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pp. 379-403

Dutch archives have not yet been located that show the vast quantity of arms sold to the British from the 16th century. This information has come from England and is explained in a previous section, "British Foreign Purchase Arms." Dutch sources do show the sales to other...

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SPANISH ARMS

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pp. 404-412

Spanish military shoulder arms saw service in North America during the colonial period and later during the American Revolution. However, little is known of the use of Spanish military arms by American revolutionaries....

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GERMAN STATES' FORCES IN THE AMERICAN REVOLUTION

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pp. 413-417

Few arms students understand the many, almost feudalistic, Germanic states that made up north-central Europe in the 18th century. These states were ruled by various princes, dukes, landgraves, and electors. Many small groups of states were interdependent and intertwined...

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GERMAN STATES' MUSKETS

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pp. 418-447

Limited information has been obtained from authoritative European and American sources about the muskets used by the soldiers of the six German states who served in North America during the Revolution. Research in public and private collections in America has yielded...

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JAGER RIFLES

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pp. 448-462

The German word Jtiger means "hunter." The early Jager short rifles of the 17th century were equipped with wheel-locks and massive butts, designed to be fired from the chest. By the first quarter of the 18th century the flintlock short Jager rifle, fired from the shoulder, was...

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APPENDIX 1:BRIEF MILITARY HISTORY OF COLONIAL AMERICA

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pp. 463-473

Columbus's discovery of the New World in the late 15th century was followed by Spanish, English, and French military and quasi-military expeditions to North America. Others were undertaken by the Swedes and the Dutch. Most of these early expeditions were exploratory in...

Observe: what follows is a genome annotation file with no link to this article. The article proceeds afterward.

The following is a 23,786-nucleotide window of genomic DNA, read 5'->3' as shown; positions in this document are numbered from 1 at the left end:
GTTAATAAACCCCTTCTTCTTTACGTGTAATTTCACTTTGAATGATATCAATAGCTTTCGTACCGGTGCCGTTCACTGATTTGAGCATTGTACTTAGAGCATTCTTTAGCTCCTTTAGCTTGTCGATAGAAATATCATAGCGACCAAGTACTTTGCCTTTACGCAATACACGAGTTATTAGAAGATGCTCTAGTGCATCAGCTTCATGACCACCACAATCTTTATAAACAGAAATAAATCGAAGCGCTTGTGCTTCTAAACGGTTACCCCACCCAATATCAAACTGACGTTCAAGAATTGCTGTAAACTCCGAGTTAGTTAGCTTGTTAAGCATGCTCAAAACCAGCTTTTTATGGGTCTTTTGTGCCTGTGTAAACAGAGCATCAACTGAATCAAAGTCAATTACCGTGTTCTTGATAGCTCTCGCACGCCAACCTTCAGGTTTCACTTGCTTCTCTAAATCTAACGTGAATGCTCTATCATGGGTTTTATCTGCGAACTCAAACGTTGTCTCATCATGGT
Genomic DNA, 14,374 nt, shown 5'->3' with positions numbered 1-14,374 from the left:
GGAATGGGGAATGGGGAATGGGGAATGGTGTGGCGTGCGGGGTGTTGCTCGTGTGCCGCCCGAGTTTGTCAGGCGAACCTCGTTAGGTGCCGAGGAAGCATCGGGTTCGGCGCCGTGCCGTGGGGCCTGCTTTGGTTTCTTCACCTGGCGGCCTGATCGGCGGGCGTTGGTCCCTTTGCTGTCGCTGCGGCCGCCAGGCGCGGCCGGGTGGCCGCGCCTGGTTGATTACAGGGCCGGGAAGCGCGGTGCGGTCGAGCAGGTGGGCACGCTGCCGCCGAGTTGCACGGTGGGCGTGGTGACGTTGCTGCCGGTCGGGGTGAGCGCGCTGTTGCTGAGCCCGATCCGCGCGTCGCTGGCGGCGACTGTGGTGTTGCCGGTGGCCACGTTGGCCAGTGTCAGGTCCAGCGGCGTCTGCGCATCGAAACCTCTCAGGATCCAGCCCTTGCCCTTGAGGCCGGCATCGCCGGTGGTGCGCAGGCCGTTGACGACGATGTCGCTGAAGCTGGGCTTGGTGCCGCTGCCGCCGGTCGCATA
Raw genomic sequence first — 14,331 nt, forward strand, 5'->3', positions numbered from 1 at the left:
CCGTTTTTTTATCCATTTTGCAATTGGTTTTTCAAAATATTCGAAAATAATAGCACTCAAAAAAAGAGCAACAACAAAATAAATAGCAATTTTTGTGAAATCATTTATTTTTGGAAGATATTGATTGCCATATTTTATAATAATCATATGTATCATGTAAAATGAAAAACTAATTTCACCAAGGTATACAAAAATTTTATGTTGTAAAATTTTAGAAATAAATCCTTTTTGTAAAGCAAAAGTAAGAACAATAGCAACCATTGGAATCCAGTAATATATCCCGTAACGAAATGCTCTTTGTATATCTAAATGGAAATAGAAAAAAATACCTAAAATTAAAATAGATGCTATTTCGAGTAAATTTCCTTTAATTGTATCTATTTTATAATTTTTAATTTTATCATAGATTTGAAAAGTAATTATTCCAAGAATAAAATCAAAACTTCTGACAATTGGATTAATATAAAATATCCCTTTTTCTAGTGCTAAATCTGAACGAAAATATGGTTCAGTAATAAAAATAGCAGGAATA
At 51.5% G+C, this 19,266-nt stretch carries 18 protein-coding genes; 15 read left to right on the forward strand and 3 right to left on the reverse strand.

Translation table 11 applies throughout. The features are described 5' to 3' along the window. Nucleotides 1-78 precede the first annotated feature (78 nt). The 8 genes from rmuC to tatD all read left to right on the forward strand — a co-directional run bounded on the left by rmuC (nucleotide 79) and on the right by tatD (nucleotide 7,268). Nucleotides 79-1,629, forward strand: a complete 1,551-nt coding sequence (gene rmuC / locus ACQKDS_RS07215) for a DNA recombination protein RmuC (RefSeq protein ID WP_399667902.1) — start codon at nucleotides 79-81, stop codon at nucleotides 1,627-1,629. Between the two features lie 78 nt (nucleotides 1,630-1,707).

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APPENDIX 217TH-CENTURY BRITISH ARMY ORGANIZATION AND LINEAR TACTICS IN EUROPE

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pp. 474-475

It is likely that British North American colonial militias were generally patterned after the organization of the British Army, although the sizes of the respective units may have been smaller. Therefore, an...

APPENDIX 3:DATES OF WARS AND MILITARY ACTIONS THAT INVOLVED COLONIAL NORTH AMERICAN ARMED FORCES AND THE ARMED FORCES OF THE UNITED STATES

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pp. 476-477

APPENDIX 4:REVOLUTIONARY WAR BACK GROUND INFORMATION

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pp. 478-483

APPENDIX 5:SHOULDER ARMS KNOWN IMPORTED DURING THE AMERICAN REVOLUTION

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pp. 484-485

APPENDIX 6:PERSONNEL IN CHARGE OF SMALL ARMS PROCUREMENT TO 1815

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pp. 486-487

APPENDIX 7:CALIBER DESIGNATIONS OF AMERICAN MILITARY SHOULDER ARMS AND AMMUNITION

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pp. 488-489

APPENDIX 8:REVOLUTIONARY WAR NAVIES AND PRIVATEERS

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pp. 490-494

GLOSSARY

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pp. 495-498

BIBLIOGRAPHY

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pp. 499-504

INDEX

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pp. 505-517


E-ISBN-13: 9780826349965
E-ISBN-10: 082634996X
Print-ISBN-13: 9780826349958
Print-ISBN-10: 0826349951

Page Count: 540
Illustrations: 435 halftones
Publication Year: 2011